Getting to Know Gen Z
Tiffany Zhong and the ZebraIQ team put out an incredible report on Gen Z and the trends that define their generation. The report went deep and is relevant to anyone who spends time thinking about where the world is going. I pulled out a few takeaways and questions I found relevant to the work we do at Spero.
Video is 🔥, specifically short form
Gen Z consumes everything on social media, and the dominant medium is short form video.
In keeping with that, they also prefer FaceTime over texts and calls: according to the report, 65% of Gen Zers prefer using Facetime to keep in touch with their friends.
This isn’t surprising; we’ve all seen this trend in our social feeds. But think about where short-form video has not reached. As Gen Z infiltrates the workforce and enters adulthood, their preference for short-form content and video-based conversations will affect the way we all communicate. How might that affect…
- the way we deliver healthcare?
- how we communicate at work?
- real estate and apartment hunting?
Lots of interesting paths here — I’m excited to see which ones we’ll end up taking.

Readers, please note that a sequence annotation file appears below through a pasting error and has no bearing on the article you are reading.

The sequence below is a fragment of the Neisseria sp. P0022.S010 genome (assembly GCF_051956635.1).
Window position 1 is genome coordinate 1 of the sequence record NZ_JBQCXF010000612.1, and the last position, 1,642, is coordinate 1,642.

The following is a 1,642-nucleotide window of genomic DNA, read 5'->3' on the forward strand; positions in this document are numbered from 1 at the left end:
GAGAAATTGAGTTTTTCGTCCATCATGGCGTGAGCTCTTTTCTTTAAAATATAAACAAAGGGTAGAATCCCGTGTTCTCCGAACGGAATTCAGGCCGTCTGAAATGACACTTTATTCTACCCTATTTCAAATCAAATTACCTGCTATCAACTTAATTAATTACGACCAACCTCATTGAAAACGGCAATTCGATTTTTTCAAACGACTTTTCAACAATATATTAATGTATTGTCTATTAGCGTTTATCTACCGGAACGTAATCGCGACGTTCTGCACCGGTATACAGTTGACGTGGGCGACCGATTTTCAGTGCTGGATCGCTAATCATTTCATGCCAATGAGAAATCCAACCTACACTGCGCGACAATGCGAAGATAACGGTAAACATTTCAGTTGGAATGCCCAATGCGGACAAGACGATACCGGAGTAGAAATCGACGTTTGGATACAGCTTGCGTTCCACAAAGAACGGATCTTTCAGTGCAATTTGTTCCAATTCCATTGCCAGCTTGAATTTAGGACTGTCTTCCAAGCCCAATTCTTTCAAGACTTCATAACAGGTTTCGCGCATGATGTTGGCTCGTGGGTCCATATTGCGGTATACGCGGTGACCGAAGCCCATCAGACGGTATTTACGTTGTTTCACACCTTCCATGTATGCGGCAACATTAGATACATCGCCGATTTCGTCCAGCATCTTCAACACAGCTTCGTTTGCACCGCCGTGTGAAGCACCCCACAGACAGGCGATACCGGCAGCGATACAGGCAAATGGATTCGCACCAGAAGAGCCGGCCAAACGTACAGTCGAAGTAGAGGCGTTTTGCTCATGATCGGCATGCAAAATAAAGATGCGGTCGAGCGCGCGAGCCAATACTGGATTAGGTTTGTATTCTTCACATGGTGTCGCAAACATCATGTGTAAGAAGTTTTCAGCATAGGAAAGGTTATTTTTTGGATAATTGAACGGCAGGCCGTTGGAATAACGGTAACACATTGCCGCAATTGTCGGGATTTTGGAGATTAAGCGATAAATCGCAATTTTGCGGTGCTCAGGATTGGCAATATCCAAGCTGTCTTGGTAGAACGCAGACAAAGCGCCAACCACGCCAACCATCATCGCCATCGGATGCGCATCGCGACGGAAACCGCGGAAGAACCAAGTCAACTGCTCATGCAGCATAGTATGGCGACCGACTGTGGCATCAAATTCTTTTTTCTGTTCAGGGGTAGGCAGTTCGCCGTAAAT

Niche content creators and communities are making a comeback
Reminiscent of 90s zines, content creators who represent niche subcultures are getting more popular.
In some ways, this is exciting and healthy. The Internet was meant for people to connect in spaces and ways they otherwise wouldn’t. However, the lack of shared reality is something we struggle with, as a society. Combine this with a general distrust of institutions and traditional power structures by Gen Z, plus the rise of influencers as trusted sources of truth, and we could very well trend towards a more splintered and polarized world. (Apologies for the doom and gloom).
Gen Z is hustling. A good thing or a bad thing?
Opportunities to help other people make money have always been good venture bets — Shopify, eBay, Poshmark, Udemy, the list goes on. That will continue to be the case for the Gen Z era.
ZebraIQ’s report highlighted that 50% of Gen Z has a side hustle of some kind. To double tap on that a bit, many of those side hustles were investment-related — and not all on Robinhood! Gen Zers invest in alternative assets and flip streetwear on re-sell markets.
On one end, its great that they’re entrepreneurial and industrious. On the other hand, this could very well be another symptom of underlying economic challenges that Millennials before them have also had to bear — rising rent and housing prices, student debt, and rising healthcare costs. Are side hustles a reflection of increased opportunity, or increased need?
This is just the surface of the report. I highly recommend taking a look. At minimum, you’ll up your emoji game and be able to translate your next conversation with a Gen Zer.
My company, Spero Ventures, is an early-stage VC investing in mission-driven companies. Building one? Get in touch via email@example.com.